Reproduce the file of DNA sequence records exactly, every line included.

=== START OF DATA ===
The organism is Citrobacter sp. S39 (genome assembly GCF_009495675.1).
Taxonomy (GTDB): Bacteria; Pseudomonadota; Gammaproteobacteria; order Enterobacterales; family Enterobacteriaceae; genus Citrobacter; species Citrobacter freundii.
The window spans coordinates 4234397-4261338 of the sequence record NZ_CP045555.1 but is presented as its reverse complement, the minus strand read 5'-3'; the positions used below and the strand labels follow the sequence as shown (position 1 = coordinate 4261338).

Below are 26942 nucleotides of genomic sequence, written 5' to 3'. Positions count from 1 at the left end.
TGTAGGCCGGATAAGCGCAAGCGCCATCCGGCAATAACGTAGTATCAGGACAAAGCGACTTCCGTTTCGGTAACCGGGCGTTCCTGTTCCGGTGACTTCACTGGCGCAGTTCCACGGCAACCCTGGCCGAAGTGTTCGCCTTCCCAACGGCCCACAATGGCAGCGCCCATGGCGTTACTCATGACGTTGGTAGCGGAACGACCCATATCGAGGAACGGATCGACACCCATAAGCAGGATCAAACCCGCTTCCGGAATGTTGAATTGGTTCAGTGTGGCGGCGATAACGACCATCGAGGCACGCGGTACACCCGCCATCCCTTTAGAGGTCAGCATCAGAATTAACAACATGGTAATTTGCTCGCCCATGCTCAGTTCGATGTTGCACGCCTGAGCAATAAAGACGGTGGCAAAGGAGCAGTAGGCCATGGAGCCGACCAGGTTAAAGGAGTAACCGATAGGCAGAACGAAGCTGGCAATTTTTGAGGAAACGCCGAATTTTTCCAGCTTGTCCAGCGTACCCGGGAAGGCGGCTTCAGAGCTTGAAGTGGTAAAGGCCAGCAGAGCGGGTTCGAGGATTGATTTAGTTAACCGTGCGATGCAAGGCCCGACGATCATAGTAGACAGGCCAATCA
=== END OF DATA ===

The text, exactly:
The organism is Citrobacter sp. S39 (genome assembly GCF_009495675.1).
Taxonomy (GTDB): Bacteria; Pseudomonadota; Gammaproteobacteria; order Enterobacterales; family Enterobacteriaceae; genus Citrobacter; species Citrobacter freundii.
The window spans coordinates 4234397-4261338 of the sequence record NZ_CP045555.1 but is presented as its reverse complement, the minus strand read 5'-3'; the positions used below and the strand labels follow the sequence as shown (position 1 = coordinate 4261338).

Below are 26942 nucleotides of genomic sequence, written 5' to 3'. Positions count from 1 at the left end.
TGTAGGCCGGATAAGCGCAAGCGCCATCCGGCAATAACGTAGTATCAGGACAAAGCGACTTCCGTTTCGGTAACCGGGCGTTCCTGTTCCGGTGACTTCACTGGCGCAGTTCCACGGCAACCCTGGCCGAAGTGTTCGCCTTCCCAACGGCCCACAATGGCAGCGCCCATGGCGTTACTCATGACGTTGGTAGCGGAACGACCCATATCGAGGAACGGATCGACACCCATAAGCAGGATCAAACCCGCTTCCGGAATGTTGAATTGGTTCAGTGTGGCGGCGATAACGACCATCGAGGCACGCGGTACACCCGCCATCCCTTTAGAGGTCAGCATCAGAATTAACAACATGGTAATTTGCTCGCCCATGCTCAGTTCGATGTTGCACGCCTGAGCAATAAAGACGGTGGCAAAGGAGCAGTAGGCCATGGAGCCGACCAGGTTAAAGGAGTAACCGATAGGCAGAACGAAGCTGGCAATTTTTGAGGAAACGCCGAATTTTTCCAGCTTGTCCAGCGTACCCGGGAAGGCGGCTTCAGAGCTTGAAGTGGTAAAGGCCAGCAGAGCGGGTTCGAGGATTGATTTAGTTAACCGTGCGATGCAAGGCCCGACGATCATAGTAGACAGGCCAATCA